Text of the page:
Making Videos for YouTube, Facebook, and Vimeo

Making Videos for YouTube, Facebook, and Vimeo

The difference between making videos for YouTube, Facebook and Vimeo

Both YouTube, Vimeo and Facebook are extremely valuable platforms which should be utilized for Association growth. However, there are differences between them, which sometimes means one should make different videos for each platform for optimization.

Vimeo

By some, Vimeo is considered more prestigious and arthouse rather than its nearest competitor, the very mainstream YouTube. It does not however have a very good reputation as a search and discovery platform, meaning people generally go to Google or YouTube when looking to discover new things.

However, Vimeo does have one major advantage as a video host platform; which is that your video can be updated.

This is extremely helpful if you upload a video and then need to make changes; for example, your Association moves address and you have that address listed within the video. Vimeo enables you to upload a revised video with changed content and keep the original URL.

On YouTube, every time you upload a new video, it generates a unique URL. Therefore, if you need to delete a video on YouTube it is gone forever, as well as all the comments that video has received.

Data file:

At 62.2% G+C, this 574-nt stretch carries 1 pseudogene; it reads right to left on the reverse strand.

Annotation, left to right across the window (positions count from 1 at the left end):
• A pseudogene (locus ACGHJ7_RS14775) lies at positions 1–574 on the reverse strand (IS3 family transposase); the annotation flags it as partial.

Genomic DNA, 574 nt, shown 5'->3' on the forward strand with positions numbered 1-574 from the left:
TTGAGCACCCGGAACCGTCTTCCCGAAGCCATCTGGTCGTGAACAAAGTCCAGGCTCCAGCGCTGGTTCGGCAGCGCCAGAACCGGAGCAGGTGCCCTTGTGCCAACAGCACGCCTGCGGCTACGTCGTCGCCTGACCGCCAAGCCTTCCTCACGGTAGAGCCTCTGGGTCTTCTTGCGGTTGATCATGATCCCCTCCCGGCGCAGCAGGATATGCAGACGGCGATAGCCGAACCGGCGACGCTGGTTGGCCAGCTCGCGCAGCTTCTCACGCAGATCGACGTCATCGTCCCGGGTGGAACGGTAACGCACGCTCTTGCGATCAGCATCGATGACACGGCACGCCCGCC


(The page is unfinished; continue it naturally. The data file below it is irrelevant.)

If you make videos to embed on your Association website, then allowing you to make changes without having to send out a new link to your Association members, can save a great deal of time and frustration.

Vimeo also will not play ads, or recommend videos before or after yours, and touts “your brand is never associated with another random video.” Vimeo now allows you to have end screens, create custom cards and capture emails right from the player.

Vimeo also allows you to have people pay to watch certain videos, also enabling you to launch a branded subscription service on the web.

Whereas YouTube and Facebook are free, one has to pay for Vimeo services.

YouTube VS. Facebook; Search vs. Shareable

Facebook has shareability, YouTube has searchability.

Once you upload to YouTube, your video can be found easily, as it’s on your Association’s channel. Your audience knows where they can find it.

YouTube, as a search engine, may also promote your video with its search and discoverability algorithm, as well as potentially make it a related video for others to watch, after they view a similar-subject video.

On YouTube, you can also direct people from one video to another, via the End Screens feature; a funnel marketing tool Facebook doesn’t have.

Facebook acts more like a news feed, so your video may be visible to your audience initially when you post, but will then get lost to your audience, unless it’s shared, liked or commented upon. A Facebook post will gain traction and appear in people’s feeds once it is interacted with.

Subscribers vs. Liked Pages

In YouTube, your aim is to get subscribers, as this is the first audience YouTube will present your video to. The equivalent in Facebook, is when people “like” your page.

However, both platforms do not present your video to everyone who is a subscriber, or everyone who likes your page. This is partially because people subscribe to multiple channels and like multiple pages, and also because YouTube and Facebook work in different ways re monetization.